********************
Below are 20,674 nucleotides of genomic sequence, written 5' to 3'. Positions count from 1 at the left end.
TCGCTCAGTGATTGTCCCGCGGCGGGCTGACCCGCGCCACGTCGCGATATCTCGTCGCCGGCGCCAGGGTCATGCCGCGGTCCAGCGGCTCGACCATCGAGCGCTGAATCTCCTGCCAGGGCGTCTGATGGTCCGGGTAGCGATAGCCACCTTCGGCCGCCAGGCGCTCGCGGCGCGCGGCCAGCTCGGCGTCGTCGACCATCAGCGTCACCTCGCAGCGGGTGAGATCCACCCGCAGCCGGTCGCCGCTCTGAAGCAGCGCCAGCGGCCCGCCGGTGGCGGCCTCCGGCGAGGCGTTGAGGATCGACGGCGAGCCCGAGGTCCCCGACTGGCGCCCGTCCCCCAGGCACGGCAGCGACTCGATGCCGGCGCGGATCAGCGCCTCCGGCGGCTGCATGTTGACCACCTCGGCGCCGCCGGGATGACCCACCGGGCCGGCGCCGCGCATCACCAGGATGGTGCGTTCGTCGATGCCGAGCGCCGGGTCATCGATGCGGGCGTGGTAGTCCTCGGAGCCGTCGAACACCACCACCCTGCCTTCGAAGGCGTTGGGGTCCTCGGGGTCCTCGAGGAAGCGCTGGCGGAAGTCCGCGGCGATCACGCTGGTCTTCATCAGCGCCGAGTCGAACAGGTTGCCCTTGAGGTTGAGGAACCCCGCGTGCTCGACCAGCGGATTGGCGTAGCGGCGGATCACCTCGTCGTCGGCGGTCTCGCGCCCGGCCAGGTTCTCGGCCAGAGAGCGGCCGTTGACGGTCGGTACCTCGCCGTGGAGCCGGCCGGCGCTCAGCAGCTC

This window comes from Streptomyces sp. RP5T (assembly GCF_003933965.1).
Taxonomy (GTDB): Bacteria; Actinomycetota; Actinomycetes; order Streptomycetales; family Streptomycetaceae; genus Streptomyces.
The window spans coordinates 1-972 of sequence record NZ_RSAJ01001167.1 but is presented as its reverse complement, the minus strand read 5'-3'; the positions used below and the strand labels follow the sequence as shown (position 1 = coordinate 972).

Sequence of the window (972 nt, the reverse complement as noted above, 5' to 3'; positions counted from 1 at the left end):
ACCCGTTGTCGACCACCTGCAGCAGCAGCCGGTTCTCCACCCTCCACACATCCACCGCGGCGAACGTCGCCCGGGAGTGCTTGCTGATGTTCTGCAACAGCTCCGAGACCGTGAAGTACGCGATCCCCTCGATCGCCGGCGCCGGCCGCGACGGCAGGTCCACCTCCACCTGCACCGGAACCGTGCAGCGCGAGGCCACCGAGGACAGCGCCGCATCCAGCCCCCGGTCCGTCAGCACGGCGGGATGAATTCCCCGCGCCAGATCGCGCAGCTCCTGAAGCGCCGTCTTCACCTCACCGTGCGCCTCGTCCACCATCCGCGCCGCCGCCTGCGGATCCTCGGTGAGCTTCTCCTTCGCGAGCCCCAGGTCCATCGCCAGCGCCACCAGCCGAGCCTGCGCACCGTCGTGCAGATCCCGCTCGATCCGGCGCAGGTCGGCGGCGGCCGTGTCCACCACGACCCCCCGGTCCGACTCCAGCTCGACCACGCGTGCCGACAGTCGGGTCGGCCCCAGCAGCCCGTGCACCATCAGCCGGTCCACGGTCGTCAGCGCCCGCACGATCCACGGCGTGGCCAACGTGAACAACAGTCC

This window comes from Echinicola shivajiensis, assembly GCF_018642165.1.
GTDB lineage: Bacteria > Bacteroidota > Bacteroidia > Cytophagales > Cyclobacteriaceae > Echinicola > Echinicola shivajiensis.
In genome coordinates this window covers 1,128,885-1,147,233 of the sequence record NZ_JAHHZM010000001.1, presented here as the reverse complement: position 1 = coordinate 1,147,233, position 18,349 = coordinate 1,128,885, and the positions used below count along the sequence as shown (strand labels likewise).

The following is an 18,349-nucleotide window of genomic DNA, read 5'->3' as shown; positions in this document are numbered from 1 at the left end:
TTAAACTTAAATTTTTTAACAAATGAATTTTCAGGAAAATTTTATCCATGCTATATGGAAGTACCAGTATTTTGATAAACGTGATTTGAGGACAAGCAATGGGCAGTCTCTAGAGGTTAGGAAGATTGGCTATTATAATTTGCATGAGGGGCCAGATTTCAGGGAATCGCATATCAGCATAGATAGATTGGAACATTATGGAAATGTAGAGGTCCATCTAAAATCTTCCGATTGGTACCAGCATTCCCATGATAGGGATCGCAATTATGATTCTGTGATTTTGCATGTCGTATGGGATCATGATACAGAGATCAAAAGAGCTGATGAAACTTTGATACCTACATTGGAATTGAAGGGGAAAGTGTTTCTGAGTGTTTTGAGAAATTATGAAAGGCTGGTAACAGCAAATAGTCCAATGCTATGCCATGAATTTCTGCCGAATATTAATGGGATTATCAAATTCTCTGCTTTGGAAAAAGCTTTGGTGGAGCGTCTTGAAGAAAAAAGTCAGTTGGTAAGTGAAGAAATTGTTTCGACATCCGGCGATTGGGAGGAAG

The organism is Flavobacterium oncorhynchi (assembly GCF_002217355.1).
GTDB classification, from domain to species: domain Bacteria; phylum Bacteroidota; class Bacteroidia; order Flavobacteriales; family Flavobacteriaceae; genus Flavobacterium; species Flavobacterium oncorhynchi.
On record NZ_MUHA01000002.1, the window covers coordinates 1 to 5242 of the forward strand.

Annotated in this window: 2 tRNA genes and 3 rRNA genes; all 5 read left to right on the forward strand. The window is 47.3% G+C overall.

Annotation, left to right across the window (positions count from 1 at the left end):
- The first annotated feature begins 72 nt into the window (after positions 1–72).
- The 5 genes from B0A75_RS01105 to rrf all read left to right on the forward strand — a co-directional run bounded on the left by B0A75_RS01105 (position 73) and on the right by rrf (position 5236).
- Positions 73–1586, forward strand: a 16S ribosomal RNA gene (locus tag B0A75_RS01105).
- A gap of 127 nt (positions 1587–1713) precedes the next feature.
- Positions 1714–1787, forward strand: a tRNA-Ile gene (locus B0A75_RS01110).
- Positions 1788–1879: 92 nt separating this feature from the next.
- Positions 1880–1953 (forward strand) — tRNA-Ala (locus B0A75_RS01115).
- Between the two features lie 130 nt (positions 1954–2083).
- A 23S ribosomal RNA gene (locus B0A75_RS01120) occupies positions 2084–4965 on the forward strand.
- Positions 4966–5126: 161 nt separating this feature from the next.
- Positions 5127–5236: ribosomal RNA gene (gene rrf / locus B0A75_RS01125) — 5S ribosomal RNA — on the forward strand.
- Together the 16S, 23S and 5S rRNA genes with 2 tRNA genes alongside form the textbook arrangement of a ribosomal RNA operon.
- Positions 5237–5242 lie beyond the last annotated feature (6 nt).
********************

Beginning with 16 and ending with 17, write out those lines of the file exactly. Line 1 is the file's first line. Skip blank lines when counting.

Annotated in this window: 2 tRNA genes and 3 rRNA genes; all 5 read left to right on the forward strand. The window is 47.3% G+C overall.

Annotation, left to right across the window (positions count from 1 at the left end):